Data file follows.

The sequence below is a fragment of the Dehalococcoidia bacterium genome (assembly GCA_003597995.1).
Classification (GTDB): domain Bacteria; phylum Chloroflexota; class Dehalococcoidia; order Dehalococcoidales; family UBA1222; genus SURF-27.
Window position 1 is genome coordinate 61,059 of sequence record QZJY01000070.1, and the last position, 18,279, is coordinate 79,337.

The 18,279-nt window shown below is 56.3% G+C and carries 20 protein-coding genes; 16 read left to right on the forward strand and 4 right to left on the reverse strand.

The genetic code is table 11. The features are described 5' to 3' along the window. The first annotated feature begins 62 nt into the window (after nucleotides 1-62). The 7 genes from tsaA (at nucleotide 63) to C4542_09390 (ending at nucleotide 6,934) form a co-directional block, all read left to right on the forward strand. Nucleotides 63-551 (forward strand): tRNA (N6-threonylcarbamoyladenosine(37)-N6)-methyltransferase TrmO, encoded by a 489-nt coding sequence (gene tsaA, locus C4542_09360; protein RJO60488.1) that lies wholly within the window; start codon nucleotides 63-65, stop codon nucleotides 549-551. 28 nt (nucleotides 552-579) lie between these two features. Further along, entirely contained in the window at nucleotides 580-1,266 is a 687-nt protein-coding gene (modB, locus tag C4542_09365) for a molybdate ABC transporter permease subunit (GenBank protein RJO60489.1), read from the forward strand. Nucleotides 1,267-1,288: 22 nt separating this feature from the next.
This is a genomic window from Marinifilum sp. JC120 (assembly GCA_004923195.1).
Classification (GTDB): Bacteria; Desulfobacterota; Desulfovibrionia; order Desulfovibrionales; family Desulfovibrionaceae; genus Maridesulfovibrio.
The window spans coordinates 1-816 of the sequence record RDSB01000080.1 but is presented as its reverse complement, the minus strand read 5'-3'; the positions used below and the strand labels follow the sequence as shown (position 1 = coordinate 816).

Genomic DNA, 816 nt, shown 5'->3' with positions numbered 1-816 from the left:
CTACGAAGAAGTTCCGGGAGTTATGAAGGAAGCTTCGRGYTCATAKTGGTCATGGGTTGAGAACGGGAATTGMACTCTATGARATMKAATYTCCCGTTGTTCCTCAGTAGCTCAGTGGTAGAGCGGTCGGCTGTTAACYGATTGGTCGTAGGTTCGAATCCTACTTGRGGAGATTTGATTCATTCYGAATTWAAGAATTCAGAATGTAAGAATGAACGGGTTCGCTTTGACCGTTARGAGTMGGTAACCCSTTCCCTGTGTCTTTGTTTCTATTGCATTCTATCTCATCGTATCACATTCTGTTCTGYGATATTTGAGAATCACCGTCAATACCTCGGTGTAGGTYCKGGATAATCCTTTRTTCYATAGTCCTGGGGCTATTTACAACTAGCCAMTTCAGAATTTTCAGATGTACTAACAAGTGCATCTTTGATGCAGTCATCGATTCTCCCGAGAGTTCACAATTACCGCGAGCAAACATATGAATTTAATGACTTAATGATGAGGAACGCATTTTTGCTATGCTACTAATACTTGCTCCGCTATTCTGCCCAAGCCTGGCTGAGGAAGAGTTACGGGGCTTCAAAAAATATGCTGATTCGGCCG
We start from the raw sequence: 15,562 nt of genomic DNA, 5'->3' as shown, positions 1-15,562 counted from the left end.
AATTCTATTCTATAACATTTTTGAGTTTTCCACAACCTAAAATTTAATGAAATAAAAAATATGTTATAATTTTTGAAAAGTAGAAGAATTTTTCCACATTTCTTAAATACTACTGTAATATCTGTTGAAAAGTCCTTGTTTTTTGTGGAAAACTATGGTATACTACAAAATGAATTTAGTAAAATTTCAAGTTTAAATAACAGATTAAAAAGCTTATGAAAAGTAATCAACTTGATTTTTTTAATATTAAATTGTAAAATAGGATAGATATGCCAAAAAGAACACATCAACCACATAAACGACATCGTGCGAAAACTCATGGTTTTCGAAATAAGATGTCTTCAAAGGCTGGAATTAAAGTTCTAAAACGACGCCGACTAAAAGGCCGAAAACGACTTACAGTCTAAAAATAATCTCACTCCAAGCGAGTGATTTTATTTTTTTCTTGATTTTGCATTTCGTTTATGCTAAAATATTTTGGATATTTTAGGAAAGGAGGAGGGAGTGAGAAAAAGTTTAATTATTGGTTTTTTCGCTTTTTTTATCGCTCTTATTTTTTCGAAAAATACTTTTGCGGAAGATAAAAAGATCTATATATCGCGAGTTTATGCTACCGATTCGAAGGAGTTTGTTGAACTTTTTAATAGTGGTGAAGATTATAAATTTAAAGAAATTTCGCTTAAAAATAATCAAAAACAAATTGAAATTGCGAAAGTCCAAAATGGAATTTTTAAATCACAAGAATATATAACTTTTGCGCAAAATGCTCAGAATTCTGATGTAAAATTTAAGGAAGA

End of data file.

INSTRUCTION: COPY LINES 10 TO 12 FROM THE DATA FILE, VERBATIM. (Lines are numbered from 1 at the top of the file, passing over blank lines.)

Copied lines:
CTACGAAGAAGTTCCGGGAGTTATGAAGGAAGCTTCGRGYTCATAKTGGTCATGGGTTGAGAACGGGAATTGMACTCTATGARATMKAATYTCCCGTTGTTCCTCAGTAGCTCAGTGGTAGAGCGGTCGGCTGTTAACYGATTGGTCGTAGGTTCGAATCCTACTTGRGGAGATTTGATTCATTCYGAATTWAAGAATTCAGAATGTAAGAATGAACGGGTTCGCTTTGACCGTTARGAGTMGGTAACCCSTTCCCTGTGTCTTTGTTTCTATTGCATTCTATCTCATCGTATCACATTCTGTTCTGYGATATTTGAGAATCACCGTCAATACCTCGGTGTAGGTYCKGGATAATCCTTTRTTCYATAGTCCTGGGGCTATTTACAACTAGCCAMTTCAGAATTTTCAGATGTACTAACAAGTGCATCTTTGATGCAGTCATCGATTCTCCCGAGAGTTCACAATTACCGCGAGCAAACATATGAATTTAATGACTTAATGATGAGGAACGCATTTTTGCTATGCTACTAATACTTGCTCCGCTATTCTGCCCAAGCCTGGCTGAGGAAGAGTTACGGGGCTTCAAAAAATATGCTGATTCGGCCG
We start from the raw sequence: 15,562 nt of genomic DNA, 5'->3' as shown, positions 1-15,562 counted from the left end.
AATTCTATTCTATAACATTTTTGAGTTTTCCACAACCTAAAATTTAATGAAATAAAAAATATGTTATAATTTTTGAAAAGTAGAAGAATTTTTCCACATTTCTTAAATACTACTGTAATATCTGTTGAAAAGTCCTTGTTTTTTGTGGAAAACTATGGTATACTACAAAATGAATTTAGTAAAATTTCAAGTTTAAATAACAGATTAAAAAGCTTATGAAAAGTAATCAACTTGATTTTTTTAATATTAAATTGTAAAATAGGATAGATATGCCAAAAAGAACACATCAACCACATAAACGACATCGTGCGAAAACTCATGGTTTTCGAAATAAGATGTCTTCAAAGGCTGGAATTAAAGTTCTAAAACGACGCCGACTAAAAGGCCGAAAACGACTTACAGTCTAAAAATAATCTCACTCCAAGCGAGTGATTTTATTTTTTTCTTGATTTTGCATTTCGTTTATGCTAAAATATTTTGGATATTTTAGGAAAGGAGGAGGGAGTGAGAAAAAGTTTAATTATTGGTTTTTTCGCTTTTTTTATCGCTCTTATTTTTTCGAAAAATACTTTTGCGGAAGATAAAAAGATCTATATATCGCGAGTTTATGCTACCGATTCGAAGGAGTTTGTTGAACTTTTTAATAGTGGTGAAGATTATAAATTTAAAGAAATTTCGCTTAAAAATAATCAAAAACAAATTGAAATTGCGAAAGTCCAAAATGGAATTTTTAAATCACAAGAATATATAACTTTTGCGCAAAATGCTCAGAATTCTGATGTAAAATTTAAGGAAGA